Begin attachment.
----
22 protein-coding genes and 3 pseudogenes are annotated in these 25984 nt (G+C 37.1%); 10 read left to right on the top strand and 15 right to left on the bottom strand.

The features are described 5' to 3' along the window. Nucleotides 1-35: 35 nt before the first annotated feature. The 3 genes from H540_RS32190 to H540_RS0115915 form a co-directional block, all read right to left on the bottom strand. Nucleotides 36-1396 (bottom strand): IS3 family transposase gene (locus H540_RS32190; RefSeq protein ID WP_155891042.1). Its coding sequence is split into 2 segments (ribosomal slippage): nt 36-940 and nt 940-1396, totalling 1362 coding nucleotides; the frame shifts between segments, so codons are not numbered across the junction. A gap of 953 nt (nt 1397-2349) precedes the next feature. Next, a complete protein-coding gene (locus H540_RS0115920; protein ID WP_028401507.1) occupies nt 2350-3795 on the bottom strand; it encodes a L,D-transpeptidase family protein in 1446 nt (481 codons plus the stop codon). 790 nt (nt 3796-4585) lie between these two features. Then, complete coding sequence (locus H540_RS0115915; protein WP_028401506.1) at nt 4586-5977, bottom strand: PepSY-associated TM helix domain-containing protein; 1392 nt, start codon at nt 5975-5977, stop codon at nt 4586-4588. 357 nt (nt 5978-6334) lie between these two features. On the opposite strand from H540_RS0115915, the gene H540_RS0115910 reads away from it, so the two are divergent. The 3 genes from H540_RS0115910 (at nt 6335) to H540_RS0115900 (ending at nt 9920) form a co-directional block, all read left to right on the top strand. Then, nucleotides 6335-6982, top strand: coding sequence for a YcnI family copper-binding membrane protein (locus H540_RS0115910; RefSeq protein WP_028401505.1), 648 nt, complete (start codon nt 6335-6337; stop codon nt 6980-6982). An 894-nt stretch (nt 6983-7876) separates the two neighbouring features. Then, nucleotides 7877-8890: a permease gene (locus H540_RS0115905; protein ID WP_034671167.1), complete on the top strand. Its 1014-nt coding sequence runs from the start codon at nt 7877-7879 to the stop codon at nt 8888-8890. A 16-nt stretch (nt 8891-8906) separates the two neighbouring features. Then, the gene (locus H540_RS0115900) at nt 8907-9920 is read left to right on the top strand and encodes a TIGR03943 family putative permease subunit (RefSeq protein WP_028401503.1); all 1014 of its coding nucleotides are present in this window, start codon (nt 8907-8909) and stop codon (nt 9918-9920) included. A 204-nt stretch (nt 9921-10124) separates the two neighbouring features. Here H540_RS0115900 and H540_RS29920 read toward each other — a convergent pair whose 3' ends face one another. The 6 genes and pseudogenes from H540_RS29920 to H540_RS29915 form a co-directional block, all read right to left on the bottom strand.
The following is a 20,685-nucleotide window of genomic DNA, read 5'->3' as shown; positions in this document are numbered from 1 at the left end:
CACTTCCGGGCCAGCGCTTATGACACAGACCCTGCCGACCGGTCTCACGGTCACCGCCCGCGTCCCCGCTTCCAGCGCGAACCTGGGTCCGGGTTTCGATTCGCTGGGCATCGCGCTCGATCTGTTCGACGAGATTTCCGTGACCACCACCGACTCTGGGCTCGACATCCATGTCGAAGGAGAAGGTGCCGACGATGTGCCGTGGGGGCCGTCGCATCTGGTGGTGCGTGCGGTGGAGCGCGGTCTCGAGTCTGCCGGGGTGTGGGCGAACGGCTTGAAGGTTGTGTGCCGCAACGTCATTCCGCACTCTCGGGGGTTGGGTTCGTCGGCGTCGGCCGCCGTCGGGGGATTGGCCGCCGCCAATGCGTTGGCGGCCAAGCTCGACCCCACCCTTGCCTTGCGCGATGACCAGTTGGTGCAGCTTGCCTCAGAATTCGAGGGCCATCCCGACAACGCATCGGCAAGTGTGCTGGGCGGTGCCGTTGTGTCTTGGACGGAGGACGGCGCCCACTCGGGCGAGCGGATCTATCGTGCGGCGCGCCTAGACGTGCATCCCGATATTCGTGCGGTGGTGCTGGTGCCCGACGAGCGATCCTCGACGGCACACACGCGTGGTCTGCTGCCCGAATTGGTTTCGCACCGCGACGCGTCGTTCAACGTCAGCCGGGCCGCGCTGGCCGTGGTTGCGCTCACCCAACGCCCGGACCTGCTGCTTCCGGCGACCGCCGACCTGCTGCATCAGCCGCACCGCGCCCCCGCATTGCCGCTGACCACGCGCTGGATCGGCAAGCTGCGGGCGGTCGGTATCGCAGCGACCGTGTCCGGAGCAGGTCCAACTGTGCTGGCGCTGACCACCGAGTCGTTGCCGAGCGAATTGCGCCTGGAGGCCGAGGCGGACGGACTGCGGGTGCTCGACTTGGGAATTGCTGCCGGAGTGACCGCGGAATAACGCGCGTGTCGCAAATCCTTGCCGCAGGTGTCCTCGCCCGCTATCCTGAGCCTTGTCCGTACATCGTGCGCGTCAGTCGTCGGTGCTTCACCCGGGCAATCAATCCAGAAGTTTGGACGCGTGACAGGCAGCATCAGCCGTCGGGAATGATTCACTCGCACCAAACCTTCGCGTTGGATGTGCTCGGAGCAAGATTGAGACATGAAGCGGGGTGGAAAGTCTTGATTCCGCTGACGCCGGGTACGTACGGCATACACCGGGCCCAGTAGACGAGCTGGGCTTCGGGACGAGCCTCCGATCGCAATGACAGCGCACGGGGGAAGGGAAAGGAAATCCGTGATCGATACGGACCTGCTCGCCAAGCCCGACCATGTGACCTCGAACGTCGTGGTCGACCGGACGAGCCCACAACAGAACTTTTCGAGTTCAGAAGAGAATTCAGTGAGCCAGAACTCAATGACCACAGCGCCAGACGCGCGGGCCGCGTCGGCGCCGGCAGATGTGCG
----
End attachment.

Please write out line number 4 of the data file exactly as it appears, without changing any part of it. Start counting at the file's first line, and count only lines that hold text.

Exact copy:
CACTTCCGGGCCAGCGCTTATGACACAGACCCTGCCGACCGGTCTCACGGTCACCGCCCGCGTCCCCGCTTCCAGCGCGAACCTGGGTCCGGGTTTCGATTCGCTGGGCATCGCGCTCGATCTGTTCGACGAGATTTCCGTGACCACCACCGACTCTGGGCTCGACATCCATGTCGAAGGAGAAGGTGCCGACGATGTGCCGTGGGGGCCGTCGCATCTGGTGGTGCGTGCGGTGGAGCGCGGTCTCGAGTCTGCCGGGGTGTGGGCGAACGGCTTGAAGGTTGTGTGCCGCAACGTCATTCCGCACTCTCGGGGGTTGGGTTCGTCGGCGTCGGCCGCCGTCGGGGGATTGGCCGCCGCCAATGCGTTGGCGGCCAAGCTCGACCCCACCCTTGCCTTGCGCGATGACCAGTTGGTGCAGCTTGCCTCAGAATTCGAGGGCCATCCCGACAACGCATCGGCAAGTGTGCTGGGCGGTGCCGTTGTGTCTTGGACGGAGGACGGCGCCCACTCGGGCGAGCGGATCTATCGTGCGGCGCGCCTAGACGTGCATCCCGATATTCGTGCGGTGGTGCTGGTGCCCGACGAGCGATCCTCGACGGCACACACGCGTGGTCTGCTGCCCGAATTGGTTTCGCACCGCGACGCGTCGTTCAACGTCAGCCGGGCCGCGCTGGCCGTGGTTGCGCTCACCCAACGCCCGGACCTGCTGCTTCCGGCGACCGCCGACCTGCTGCATCAGCCGCACCGCGCCCCCGCATTGCCGCTGACCACGCGCTGGATCGGCAAGCTGCGGGCGGTCGGTATCGCAGCGACCGTGTCCGGAGCAGGTCCAACTGTGCTGGCGCTGACCACCGAGTCGTTGCCGAGCGAATTGCGCCTGGAGGCCGAGGCGGACGGACTGCGGGTGCTCGACTTGGGAATTGCTGCCGGAGTGACCGCGGAATAACGCGCGTGTCGCAAATCCTTGCCGCAGGTGTCCTCGCCCGCTATCCTGAGCCTTGTCCGTACATCGTGCGCGTCAGTCGTCGGTGCTTCACCCGGGCAATCAATCCAGAAGTTTGGACGCGTGACAGGCAGCATCAGCCGTCGGGAATGATTCACTCGCACCAAACCTTCGCGTTGGATGTGCTCGGAGCAAGATTGAGACATGAAGCGGGGTGGAAAGTCTTGATTCCGCTGACGCCGGGTACGTACGGCATACACCGGGCCCAGTAGACGAGCTGGGCTTCGGGACGAGCCTCCGATCGCAATGACAGCGCACGGGGGAAGGGAAAGGAAATCCGTGATCGATACGGACCTGCTCGCCAAGCCCGACCATGTGACCTCGAACGTCGTGGTCGACCGGACGAGCCCACAACAGAACTTTTCGAGTTCAGAAGAGAATTCAGTGAGCCAGAACTCAATGACCACAGCGCCAGACGCGCGGGCCGCGTCGGCGCCGGCAGATGTGCG